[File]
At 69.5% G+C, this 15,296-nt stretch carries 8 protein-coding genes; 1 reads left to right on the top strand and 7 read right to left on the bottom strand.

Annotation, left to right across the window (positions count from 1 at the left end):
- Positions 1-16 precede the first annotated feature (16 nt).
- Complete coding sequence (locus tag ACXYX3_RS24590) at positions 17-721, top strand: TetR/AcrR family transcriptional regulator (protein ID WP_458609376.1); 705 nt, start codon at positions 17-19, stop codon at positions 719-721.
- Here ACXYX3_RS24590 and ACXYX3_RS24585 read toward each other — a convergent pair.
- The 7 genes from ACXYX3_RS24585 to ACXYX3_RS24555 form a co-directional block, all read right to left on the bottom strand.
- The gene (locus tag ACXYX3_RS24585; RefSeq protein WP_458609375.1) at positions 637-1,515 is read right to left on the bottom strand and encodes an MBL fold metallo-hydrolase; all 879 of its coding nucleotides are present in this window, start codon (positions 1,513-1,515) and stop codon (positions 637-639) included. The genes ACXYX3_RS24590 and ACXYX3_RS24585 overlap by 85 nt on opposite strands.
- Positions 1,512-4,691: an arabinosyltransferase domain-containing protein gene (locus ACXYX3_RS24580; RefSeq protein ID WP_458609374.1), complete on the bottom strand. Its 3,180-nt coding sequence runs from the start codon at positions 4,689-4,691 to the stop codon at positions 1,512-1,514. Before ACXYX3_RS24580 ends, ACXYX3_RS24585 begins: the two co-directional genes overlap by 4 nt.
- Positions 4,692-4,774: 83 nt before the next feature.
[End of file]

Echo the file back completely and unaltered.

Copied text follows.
At 69.5% G+C, this 15,296-nt stretch carries 8 protein-coding genes; 1 reads left to right on the top strand and 7 read right to left on the bottom strand.

Annotation, left to right across the window (positions count from 1 at the left end):
- Positions 1-16 precede the first annotated feature (16 nt).
- Complete coding sequence (locus tag ACXYX3_RS24590) at positions 17-721, top strand: TetR/AcrR family transcriptional regulator (protein ID WP_458609376.1); 705 nt, start codon at positions 17-19, stop codon at positions 719-721.
- Here ACXYX3_RS24590 and ACXYX3_RS24585 read toward each other — a convergent pair.
- The 7 genes from ACXYX3_RS24585 to ACXYX3_RS24555 form a co-directional block, all read right to left on the bottom strand.
- The gene (locus tag ACXYX3_RS24585; RefSeq protein WP_458609375.1) at positions 637-1,515 is read right to left on the bottom strand and encodes an MBL fold metallo-hydrolase; all 879 of its coding nucleotides are present in this window, start codon (positions 1,513-1,515) and stop codon (positions 637-639) included. The genes ACXYX3_RS24590 and ACXYX3_RS24585 overlap by 85 nt on opposite strands.
- Positions 1,512-4,691: an arabinosyltransferase domain-containing protein gene (locus ACXYX3_RS24580; RefSeq protein ID WP_458609374.1), complete on the bottom strand. Its 3,180-nt coding sequence runs from the start codon at positions 4,689-4,691 to the stop codon at positions 1,512-1,514. Before ACXYX3_RS24580 ends, ACXYX3_RS24585 begins: the two co-directional genes overlap by 4 nt.
- Positions 4,692-4,774: 83 nt before the next feature.